Luke Milliron, UCCE Farm Advisor Butte, Glenn, and Tehama Counties; Joseph Connell, UCCE Farm Advisor Emeritus
During about the second or third week in June, many Howard walnut trees experienced nut drop of perhaps as many as 100 nuts per tree, with many trees losing no more than 60 nuts per tree. These nuts were full size with the shell beginning to harden. Cutting open an immediately dropped nut, you could see darkening of the inside watery kernel material. This nut drop, widespread with the Howard variety, was similarly noted in 2003, 2011, and 2013. Unfortunately, unlike in some past years with substantial June Howard drop, the Sacramento Valley crop in 2019 appeared below average to some growers and PCAs even before the June nut drop. Several possible causes are explored in this article.
Lack of Pollination? From studies that have been done on pollination, we know that un-pollinated walnut flowers fall off about 4 or 5 weeks after bloom. We do not believe that pollination is likely to be a limiting factor in walnuts, especially under most typical situations where there are many walnuts in the area and lots of pollen in the air. Further, these dropped nuts were much larger and dropped later than nutlets aborted due to a lack of pollination or fertilization. Lack of pollination or fertilization is not a likely explanation.
Internal walnut blight? There was some speculation that this nut drop was “internal walnut blight”. Although walnut blight does progress into the nut, it’s doubtful this was the case because there were generally no external walnut blight symptoms. Affected orchards included young blocks with little opportunity to have established walnut blight bacterial populations. Furthermore, there are reports of Howard nut drop across much of the California walnut growing region, including both high and low blight pressure areas. Samples sent to the UC plant pathology lab from previous Howard drop events with similar symptoms were unable to detect any evidence of walnut blight bacteria. So, internal walnut blight does not appear to be the problem.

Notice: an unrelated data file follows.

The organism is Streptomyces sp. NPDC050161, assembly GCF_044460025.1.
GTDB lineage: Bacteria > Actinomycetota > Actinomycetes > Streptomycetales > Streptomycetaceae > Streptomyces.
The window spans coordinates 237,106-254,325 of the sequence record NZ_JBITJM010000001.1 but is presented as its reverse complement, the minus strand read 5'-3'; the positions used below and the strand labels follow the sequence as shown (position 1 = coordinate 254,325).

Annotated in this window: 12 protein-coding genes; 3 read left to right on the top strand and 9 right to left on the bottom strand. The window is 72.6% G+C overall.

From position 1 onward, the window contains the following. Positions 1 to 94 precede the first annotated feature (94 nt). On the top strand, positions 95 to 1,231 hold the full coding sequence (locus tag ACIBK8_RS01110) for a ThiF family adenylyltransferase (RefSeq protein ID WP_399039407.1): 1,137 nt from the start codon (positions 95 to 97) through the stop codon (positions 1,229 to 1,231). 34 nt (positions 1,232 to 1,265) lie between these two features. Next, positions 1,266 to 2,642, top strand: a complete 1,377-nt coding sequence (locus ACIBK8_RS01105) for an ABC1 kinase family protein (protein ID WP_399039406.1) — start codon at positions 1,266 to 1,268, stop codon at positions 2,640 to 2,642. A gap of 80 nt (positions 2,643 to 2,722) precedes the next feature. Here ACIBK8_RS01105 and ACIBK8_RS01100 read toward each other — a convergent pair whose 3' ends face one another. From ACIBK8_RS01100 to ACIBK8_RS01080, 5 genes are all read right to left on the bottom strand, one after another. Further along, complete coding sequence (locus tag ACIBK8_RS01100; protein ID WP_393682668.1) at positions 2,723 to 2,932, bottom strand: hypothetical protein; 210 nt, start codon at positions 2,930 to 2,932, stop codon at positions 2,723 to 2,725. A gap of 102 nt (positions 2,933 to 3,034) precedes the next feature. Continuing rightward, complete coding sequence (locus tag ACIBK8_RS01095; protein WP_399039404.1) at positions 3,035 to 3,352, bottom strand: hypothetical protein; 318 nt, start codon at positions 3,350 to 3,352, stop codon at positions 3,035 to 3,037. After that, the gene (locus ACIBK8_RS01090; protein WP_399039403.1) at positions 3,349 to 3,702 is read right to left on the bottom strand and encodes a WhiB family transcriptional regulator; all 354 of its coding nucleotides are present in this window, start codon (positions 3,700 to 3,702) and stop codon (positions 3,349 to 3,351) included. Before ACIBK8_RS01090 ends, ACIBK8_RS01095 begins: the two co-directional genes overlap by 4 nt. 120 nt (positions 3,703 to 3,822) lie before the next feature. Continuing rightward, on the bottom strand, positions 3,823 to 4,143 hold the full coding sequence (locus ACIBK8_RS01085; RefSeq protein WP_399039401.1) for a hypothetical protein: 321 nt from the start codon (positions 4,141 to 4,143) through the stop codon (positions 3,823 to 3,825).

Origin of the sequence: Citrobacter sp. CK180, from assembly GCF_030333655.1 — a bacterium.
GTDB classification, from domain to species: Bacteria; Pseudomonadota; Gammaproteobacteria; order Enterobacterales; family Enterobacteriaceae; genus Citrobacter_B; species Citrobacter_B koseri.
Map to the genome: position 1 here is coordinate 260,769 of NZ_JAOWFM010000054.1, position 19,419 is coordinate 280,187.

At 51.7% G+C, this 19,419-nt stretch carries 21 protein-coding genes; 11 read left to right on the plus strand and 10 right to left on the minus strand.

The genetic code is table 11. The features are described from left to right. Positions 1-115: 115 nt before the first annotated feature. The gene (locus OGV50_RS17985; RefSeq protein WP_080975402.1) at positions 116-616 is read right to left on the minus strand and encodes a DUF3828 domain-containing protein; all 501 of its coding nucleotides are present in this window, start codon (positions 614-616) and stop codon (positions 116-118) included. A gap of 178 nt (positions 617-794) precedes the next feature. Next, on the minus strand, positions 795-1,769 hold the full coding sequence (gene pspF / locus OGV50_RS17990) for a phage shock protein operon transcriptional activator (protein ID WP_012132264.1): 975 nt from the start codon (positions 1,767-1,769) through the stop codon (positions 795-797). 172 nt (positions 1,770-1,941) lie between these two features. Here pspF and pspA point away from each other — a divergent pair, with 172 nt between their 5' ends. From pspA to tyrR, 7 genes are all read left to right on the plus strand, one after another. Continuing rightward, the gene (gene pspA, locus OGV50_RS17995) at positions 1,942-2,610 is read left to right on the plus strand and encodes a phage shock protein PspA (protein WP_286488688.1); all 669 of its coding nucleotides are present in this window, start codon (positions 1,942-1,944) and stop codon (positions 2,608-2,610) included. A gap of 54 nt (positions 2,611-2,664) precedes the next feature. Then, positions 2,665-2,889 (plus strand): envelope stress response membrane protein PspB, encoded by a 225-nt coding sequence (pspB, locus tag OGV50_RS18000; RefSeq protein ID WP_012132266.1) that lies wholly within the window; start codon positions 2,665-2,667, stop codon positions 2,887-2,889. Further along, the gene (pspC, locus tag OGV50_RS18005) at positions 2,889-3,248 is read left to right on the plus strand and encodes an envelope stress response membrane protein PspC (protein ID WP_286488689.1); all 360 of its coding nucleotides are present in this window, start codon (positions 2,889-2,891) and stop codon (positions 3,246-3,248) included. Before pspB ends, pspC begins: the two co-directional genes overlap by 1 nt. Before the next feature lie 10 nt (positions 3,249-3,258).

Wet soil? In 2003, 2011, and 2019 spring conditions were wet, and it has been suggested that the wet soils resulted in stress due to saturation. Bruce Lampinen at UC Davis has found a correlation between nut drop and pressure chamber midday stem water potential readings indicating that the tree is wet (i.e. at or above the fully watered baseline) in 2003 (Tehama), 2009 (Arbuckle), and 2014 (on-campus at UC Davis). However, in 2019 even orchards that didn’t irrigate until mid-June when midday stem water potential readings were 2 bars below the fully watered baseline (more dry), still experienced nut drop. Although perhaps not explaining the entire phenomenon, the relationship between wet trees from either rainfall or irrigation and Howard nut drop, is likely part of the story.
Abrupt temperature change? This year, the daily high temperatures at the Durham, CA CIMIS station swung dramatically (Figure 1). The second and third weeks of May were cool (highs in the 60’s and 70’s), while temperatures reached 100°F in mid-June. One speculation is that a sudden increase in temperature at a critical stage in nut development may have killed the developing kernel resulting in the nut drop, however to our knowledge there is currently no research to back-up this idea.
Combination of factors? It’s possible that a sudden increase in temperature coming when soils are saturated might have contributed. In particular, the rapid increase in temperatures from late May through the first half of June following substantial rainfall in the second and third weeks of May (Figure 1) could have provided these stressful conditions. Perhaps Howard is more sensitive to any stress – too much or too little water, sudden temperature extremes, heavy crops, or soil type may be playing a part as well. Environmental stress is the suggested cause and Howard may just be more sensitive to stress than other cultivars. Indeed in 2019, in an on-campus trial that Bruce Lampinen suspected of being over-irrigated, he observed significantly higher drop under Howard trees than Chandler or Tulare.
We’ve observed this problem before under similar environmental conditions…so what caused it? The short answer is that no one knows for sure. In 2013, the drop was associated with heavily cropped younger orchards. However, in 2019 drop was experienced across a range of orchard ages and the cropping level was not initially heavy in the Sacramento Valley. Tree stress experienced by a rapid temperature increase following saturated conditions is currently the best guess among researchers and growers. Like the November freezing events and spring mesophyll collapse, unusual environmental patterns and subsequent symptoms in walnut have recently been plentiful in the Sacramento Valley!